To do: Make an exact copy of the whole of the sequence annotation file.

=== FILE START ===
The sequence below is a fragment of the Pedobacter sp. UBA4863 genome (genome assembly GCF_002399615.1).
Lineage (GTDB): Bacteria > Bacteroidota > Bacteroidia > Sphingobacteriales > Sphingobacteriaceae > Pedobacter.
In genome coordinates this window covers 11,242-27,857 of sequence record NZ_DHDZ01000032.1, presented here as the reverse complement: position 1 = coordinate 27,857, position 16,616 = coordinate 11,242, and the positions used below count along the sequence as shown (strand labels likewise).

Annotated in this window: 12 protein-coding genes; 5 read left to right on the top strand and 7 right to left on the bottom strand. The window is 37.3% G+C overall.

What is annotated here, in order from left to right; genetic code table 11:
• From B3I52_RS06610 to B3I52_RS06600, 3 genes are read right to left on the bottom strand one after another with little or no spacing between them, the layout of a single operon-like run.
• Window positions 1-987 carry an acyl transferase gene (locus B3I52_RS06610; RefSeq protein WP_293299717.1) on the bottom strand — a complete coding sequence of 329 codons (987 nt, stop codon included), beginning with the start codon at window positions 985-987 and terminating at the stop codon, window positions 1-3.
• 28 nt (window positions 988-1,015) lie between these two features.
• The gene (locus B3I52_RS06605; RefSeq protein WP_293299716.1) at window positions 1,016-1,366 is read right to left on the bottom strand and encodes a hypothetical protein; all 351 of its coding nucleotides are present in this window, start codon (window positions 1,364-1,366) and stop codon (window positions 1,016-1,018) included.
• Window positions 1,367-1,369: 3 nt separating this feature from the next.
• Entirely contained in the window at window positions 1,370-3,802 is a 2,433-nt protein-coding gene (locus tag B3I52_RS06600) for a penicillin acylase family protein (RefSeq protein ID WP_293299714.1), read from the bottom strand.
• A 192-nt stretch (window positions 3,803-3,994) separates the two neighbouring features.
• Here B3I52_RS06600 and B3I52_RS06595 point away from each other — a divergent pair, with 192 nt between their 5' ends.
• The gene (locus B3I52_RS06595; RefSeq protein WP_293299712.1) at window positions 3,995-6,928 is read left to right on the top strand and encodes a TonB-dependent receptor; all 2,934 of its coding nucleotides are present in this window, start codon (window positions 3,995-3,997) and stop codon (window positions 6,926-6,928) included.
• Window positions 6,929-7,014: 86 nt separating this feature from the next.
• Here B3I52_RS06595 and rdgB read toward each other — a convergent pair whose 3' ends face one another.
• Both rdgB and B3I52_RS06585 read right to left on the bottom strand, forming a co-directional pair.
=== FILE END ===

The sequence below is a fragment of the Pedobacter sp. UBA4863 genome (genome assembly GCF_002399615.1).
Lineage (GTDB): Bacteria > Bacteroidota > Bacteroidia > Sphingobacteriales > Sphingobacteriaceae > Pedobacter.
In genome coordinates this window covers 11,242-27,857 of sequence record NZ_DHDZ01000032.1, presented here as the reverse complement: position 1 = coordinate 27,857, position 16,616 = coordinate 11,242, and the positions used below count along the sequence as shown (strand labels likewise).

Annotated in this window: 12 protein-coding genes; 5 read left to right on the top strand and 7 right to left on the bottom strand. The window is 37.3% G+C overall.

What is annotated here, in order from left to right; genetic code table 11:
• From B3I52_RS06610 to B3I52_RS06600, 3 genes are read right to left on the bottom strand one after another with little or no spacing between them, the layout of a single operon-like run.
• Window positions 1-987 carry an acyl transferase gene (locus B3I52_RS06610; RefSeq protein WP_293299717.1) on the bottom strand — a complete coding sequence of 329 codons (987 nt, stop codon included), beginning with the start codon at window positions 985-987 and terminating at the stop codon, window positions 1-3.
• 28 nt (window positions 988-1,015) lie between these two features.
• The gene (locus B3I52_RS06605; RefSeq protein WP_293299716.1) at window positions 1,016-1,366 is read right to left on the bottom strand and encodes a hypothetical protein; all 351 of its coding nucleotides are present in this window, start codon (window positions 1,364-1,366) and stop codon (window positions 1,016-1,018) included.
• Window positions 1,367-1,369: 3 nt separating this feature from the next.
• Entirely contained in the window at window positions 1,370-3,802 is a 2,433-nt protein-coding gene (locus tag B3I52_RS06600) for a penicillin acylase family protein (RefSeq protein ID WP_293299714.1), read from the bottom strand.
• A 192-nt stretch (window positions 3,803-3,994) separates the two neighbouring features.
• Here B3I52_RS06600 and B3I52_RS06595 point away from each other — a divergent pair, with 192 nt between their 5' ends.
• The gene (locus B3I52_RS06595; RefSeq protein WP_293299712.1) at window positions 3,995-6,928 is read left to right on the top strand and encodes a TonB-dependent receptor; all 2,934 of its coding nucleotides are present in this window, start codon (window positions 3,995-3,997) and stop codon (window positions 6,926-6,928) included.
• Window positions 6,929-7,014: 86 nt separating this feature from the next.
• Here B3I52_RS06595 and rdgB read toward each other — a convergent pair whose 3' ends face one another.
• Both rdgB and B3I52_RS06585 read right to left on the bottom strand, forming a co-directional pair.